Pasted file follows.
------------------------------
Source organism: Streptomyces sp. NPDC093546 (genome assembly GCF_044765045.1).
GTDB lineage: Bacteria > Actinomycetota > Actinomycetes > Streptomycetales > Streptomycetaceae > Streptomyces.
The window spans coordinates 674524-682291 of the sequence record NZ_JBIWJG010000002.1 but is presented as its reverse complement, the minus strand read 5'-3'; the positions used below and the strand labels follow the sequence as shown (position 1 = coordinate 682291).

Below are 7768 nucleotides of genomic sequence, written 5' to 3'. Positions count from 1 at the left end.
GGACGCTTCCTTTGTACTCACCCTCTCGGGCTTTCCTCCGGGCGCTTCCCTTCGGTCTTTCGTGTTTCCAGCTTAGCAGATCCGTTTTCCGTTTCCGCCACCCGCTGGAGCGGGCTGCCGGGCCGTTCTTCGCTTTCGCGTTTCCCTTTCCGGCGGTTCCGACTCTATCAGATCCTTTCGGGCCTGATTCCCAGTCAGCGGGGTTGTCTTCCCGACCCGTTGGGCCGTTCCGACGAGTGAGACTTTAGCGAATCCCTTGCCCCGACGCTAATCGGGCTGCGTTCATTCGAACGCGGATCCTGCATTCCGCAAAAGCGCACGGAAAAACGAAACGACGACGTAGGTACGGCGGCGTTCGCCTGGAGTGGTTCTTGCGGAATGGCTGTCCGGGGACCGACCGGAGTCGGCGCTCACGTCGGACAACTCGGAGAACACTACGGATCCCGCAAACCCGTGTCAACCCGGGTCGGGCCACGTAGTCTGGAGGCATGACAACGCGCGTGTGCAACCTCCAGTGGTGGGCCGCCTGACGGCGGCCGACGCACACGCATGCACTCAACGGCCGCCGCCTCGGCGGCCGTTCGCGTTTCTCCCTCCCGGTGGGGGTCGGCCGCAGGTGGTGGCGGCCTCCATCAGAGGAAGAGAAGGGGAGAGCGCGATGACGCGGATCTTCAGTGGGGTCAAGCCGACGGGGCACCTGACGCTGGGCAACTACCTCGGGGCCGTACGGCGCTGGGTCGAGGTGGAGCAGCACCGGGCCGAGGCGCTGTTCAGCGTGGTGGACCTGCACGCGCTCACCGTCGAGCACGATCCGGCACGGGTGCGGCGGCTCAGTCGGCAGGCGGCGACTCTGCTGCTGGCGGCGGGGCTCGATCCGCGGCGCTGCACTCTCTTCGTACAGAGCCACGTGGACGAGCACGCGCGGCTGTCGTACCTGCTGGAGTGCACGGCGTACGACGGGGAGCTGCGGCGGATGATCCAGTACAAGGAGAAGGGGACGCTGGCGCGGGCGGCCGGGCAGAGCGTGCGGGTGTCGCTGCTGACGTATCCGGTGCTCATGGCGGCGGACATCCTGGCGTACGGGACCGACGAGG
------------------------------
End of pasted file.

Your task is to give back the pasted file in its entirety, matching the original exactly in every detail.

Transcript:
Source organism: Streptomyces sp. NPDC093546 (genome assembly GCF_044765045.1).
GTDB lineage: Bacteria > Actinomycetota > Actinomycetes > Streptomycetales > Streptomycetaceae > Streptomyces.
The window spans coordinates 674524-682291 of the sequence record NZ_JBIWJG010000002.1 but is presented as its reverse complement, the minus strand read 5'-3'; the positions used below and the strand labels follow the sequence as shown (position 1 = coordinate 682291).

Below are 7768 nucleotides of genomic sequence, written 5' to 3'. Positions count from 1 at the left end.
GGACGCTTCCTTTGTACTCACCCTCTCGGGCTTTCCTCCGGGCGCTTCCCTTCGGTCTTTCGTGTTTCCAGCTTAGCAGATCCGTTTTCCGTTTCCGCCACCCGCTGGAGCGGGCTGCCGGGCCGTTCTTCGCTTTCGCGTTTCCCTTTCCGGCGGTTCCGACTCTATCAGATCCTTTCGGGCCTGATTCCCAGTCAGCGGGGTTGTCTTCCCGACCCGTTGGGCCGTTCCGACGAGTGAGACTTTAGCGAATCCCTTGCCCCGACGCTAATCGGGCTGCGTTCATTCGAACGCGGATCCTGCATTCCGCAAAAGCGCACGGAAAAACGAAACGACGACGTAGGTACGGCGGCGTTCGCCTGGAGTGGTTCTTGCGGAATGGCTGTCCGGGGACCGACCGGAGTCGGCGCTCACGTCGGACAACTCGGAGAACACTACGGATCCCGCAAACCCGTGTCAACCCGGGTCGGGCCACGTAGTCTGGAGGCATGACAACGCGCGTGTGCAACCTCCAGTGGTGGGCCGCCTGACGGCGGCCGACGCACACGCATGCACTCAACGGCCGCCGCCTCGGCGGCCGTTCGCGTTTCTCCCTCCCGGTGGGGGTCGGCCGCAGGTGGTGGCGGCCTCCATCAGAGGAAGAGAAGGGGAGAGCGCGATGACGCGGATCTTCAGTGGGGTCAAGCCGACGGGGCACCTGACGCTGGGCAACTACCTCGGGGCCGTACGGCGCTGGGTCGAGGTGGAGCAGCACCGGGCCGAGGCGCTGTTCAGCGTGGTGGACCTGCACGCGCTCACCGTCGAGCACGATCCGGCACGGGTGCGGCGGCTCAGTCGGCAGGCGGCGACTCTGCTGCTGGCGGCGGGGCTCGATCCGCGGCGCTGCACTCTCTTCGTACAGAGCCACGTGGACGAGCACGCGCGGCTGTCGTACCTGCTGGAGTGCACGGCGTACGACGGGGAGCTGCGGCGGATGATCCAGTACAAGGAGAAGGGGACGCTGGCGCGGGCGGCCGGGCAGAGCGTGCGGGTGTCGCTGCTGACGTATCCGGTGCTCATGGCGGCGGACATCCTGGCGTACGGGACCGACGAGG